Rutgers (4-0; AP: 21; KenPom: 26)

Last season, Rutgers would have earned its first NCAA Tournament bid since 1991. We all know how that turned out. The Scarlet Knights have the pieces to make another run this year. They haven’t left home yet, welcoming teams from the tri-state area, including Syracuse. Rutgers beat the Orange 79-69 on Tuesday. Ron Harper Jr. has taken a big step forward as a junior, averaging a team-best 22.3 points and 7.5 rebounds per game. Geo Baker, who was part of the 10-man All-Big Ten preseason team, sprained his ankle in the opener and hasn’t returned.

Ohio State (4-0; AP: 22; KenPom: 12)

Four Buckeyes are averaging between 12.5 and 15.5 points per game, including 6-foot-7 forward Justice Sueing, a transfer from Cal who sat out last season. Another transfer, Seth Towns from Harvard, is eligible to play right away as a graduate student but was injured in a car accident on his way to the opener and has yet to suit up. He is expected back soon, however, and is a bit of a wildcard. Towns hasn’t played in game since March 14, 2018. If healthy and resembling his old self, he could be a difference maker for the Buckeyes, whose best win is against Notre Dame.

Michigan (5-0; KenPom: 13)

What do we know about the Wolverines so far? That they would probably win the MAC. (They have three such wins.) Their blowout of UCF shouldn’t be discounted though, and the newcomers have gelled well with the returners. Freshman Hunter Dickinson has been unstoppable — it will be fun to watch him against Big Ten big men — and transfer Chaundee Brown has lit it up from 3. Isaiah Livers has been remarkably efficient to start his senior season, leading an offense that ranks sixth in KenPom’s adjusted efficiency metric.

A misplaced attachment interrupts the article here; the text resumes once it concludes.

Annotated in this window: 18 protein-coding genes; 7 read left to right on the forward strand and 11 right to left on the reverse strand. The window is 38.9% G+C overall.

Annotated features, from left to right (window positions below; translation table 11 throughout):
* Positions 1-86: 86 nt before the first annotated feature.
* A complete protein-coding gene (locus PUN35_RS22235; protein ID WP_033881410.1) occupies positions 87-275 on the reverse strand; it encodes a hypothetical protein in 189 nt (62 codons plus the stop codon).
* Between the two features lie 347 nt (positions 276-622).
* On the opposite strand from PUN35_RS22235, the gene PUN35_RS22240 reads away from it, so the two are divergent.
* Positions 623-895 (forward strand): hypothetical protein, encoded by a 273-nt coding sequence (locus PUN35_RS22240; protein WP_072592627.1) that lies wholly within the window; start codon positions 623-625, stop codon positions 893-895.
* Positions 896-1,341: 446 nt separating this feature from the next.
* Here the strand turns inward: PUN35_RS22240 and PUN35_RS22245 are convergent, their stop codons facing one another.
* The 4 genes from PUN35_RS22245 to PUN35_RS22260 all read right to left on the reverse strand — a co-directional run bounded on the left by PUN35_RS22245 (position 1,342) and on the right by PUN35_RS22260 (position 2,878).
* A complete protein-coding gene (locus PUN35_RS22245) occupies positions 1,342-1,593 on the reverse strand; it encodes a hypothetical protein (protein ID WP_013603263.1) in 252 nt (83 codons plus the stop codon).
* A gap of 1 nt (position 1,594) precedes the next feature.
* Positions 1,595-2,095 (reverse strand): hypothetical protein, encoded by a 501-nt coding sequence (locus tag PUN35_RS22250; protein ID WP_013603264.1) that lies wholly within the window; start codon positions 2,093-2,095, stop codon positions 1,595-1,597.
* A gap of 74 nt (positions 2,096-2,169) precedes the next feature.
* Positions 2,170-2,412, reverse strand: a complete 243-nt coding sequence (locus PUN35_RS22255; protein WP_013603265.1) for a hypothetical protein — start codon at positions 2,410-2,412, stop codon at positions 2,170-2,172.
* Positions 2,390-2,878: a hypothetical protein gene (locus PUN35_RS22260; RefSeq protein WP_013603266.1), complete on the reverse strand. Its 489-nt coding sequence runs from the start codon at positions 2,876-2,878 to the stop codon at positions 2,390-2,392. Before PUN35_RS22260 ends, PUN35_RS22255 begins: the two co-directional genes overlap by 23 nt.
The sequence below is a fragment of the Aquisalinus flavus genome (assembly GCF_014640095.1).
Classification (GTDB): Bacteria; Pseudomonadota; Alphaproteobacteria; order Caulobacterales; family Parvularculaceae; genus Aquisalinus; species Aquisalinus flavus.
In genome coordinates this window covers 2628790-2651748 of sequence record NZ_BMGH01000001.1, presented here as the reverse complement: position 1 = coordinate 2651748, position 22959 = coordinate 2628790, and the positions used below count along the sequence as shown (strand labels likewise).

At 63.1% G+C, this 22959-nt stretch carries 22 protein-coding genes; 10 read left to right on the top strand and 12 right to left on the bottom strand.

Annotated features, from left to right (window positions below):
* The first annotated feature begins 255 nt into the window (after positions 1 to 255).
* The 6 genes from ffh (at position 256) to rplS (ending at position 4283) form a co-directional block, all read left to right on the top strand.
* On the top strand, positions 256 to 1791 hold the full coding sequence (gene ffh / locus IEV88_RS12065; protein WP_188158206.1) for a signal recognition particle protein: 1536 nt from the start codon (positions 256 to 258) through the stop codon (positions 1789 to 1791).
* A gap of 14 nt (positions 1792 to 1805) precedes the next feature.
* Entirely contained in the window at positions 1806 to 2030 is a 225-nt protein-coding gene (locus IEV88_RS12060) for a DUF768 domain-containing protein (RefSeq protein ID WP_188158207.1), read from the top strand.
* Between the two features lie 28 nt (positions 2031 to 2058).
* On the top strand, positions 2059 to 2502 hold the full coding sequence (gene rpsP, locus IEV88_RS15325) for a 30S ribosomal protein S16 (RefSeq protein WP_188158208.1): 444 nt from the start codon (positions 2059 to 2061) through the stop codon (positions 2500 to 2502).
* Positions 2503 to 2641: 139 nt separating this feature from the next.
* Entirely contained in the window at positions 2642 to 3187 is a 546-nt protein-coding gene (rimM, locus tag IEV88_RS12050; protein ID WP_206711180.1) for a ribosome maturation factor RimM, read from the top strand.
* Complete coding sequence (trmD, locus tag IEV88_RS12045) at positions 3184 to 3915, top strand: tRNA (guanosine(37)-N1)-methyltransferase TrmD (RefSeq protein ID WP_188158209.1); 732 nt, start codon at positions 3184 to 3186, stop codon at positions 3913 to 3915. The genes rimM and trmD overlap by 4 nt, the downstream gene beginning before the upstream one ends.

Indiana (3-2; KenPom: 20)

The Hoosiers have played a much tougher nonconference schedule than their Big Ten brethren. Playing in the relocated Maui Invitational in Asheville, North Carolina, Indiana beat Providence and Stanford and lost to Texas by 22. Despite Trayce Jackson-Davis’ 25 points and 17 rebounds on Wednesday, Indiana lost at Florida State by two in overtime. Jackson-Davis is putting up monster numbers (22.3 points, nine rebounds per game) to start his sophomore campaign, but like last season, Indiana’s guard play and outside shooting remain suspect.

Purdue (3-2; KenPom: 30)

The ACC/Big Ten Challenge has overall gone well for the Big Ten, but Purdue sure had a dud at Miami on Tuesday. The Boilermakers blew a 15-point second-half lead en route to its second loss of the year and will head into league play without a strong win. The frontcourt has led the way for the Boilermakers, as usual, with 7-foot-4 freshman Zach Edey as the leading scorer and Trevion Williams averaging a double-double. Guard Eric Hunter missed the first four games but returned against Miami.

Maryland (4-1; KenPom: 38)